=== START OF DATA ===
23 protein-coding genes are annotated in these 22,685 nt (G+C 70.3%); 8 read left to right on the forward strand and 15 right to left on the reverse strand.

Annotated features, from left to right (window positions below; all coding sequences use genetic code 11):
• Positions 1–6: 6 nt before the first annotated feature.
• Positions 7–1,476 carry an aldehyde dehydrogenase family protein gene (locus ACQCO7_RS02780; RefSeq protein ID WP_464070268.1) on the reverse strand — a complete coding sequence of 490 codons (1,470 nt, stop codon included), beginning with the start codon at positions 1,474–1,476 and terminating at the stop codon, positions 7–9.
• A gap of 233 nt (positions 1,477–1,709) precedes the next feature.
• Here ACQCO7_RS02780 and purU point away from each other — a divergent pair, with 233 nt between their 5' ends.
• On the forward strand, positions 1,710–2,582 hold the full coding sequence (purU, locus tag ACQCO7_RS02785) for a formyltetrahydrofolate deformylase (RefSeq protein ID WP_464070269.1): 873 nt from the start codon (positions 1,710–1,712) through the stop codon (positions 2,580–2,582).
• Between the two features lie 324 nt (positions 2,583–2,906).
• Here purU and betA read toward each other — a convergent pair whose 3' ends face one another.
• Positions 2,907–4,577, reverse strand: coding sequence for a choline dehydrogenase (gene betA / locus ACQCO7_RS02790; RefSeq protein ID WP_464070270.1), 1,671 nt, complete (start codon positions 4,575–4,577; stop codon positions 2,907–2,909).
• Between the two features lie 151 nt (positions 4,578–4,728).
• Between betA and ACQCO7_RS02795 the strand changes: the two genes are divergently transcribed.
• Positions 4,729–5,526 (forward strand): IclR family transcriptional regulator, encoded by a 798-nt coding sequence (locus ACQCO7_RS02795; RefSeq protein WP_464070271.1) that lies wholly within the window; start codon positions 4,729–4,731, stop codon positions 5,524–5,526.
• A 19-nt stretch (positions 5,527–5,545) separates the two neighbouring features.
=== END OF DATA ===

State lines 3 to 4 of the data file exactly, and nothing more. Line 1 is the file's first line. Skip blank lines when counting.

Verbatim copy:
• Positions 1–6: 6 nt before the first annotated feature.
• Positions 7–1,476 carry an aldehyde dehydrogenase family protein gene (locus ACQCO7_RS02780; RefSeq protein ID WP_464070268.1) on the reverse strand — a complete coding sequence of 490 codons (1,470 nt, stop codon included), beginning with the start codon at positions 1,474–1,476 and terminating at the stop codon, positions 7–9.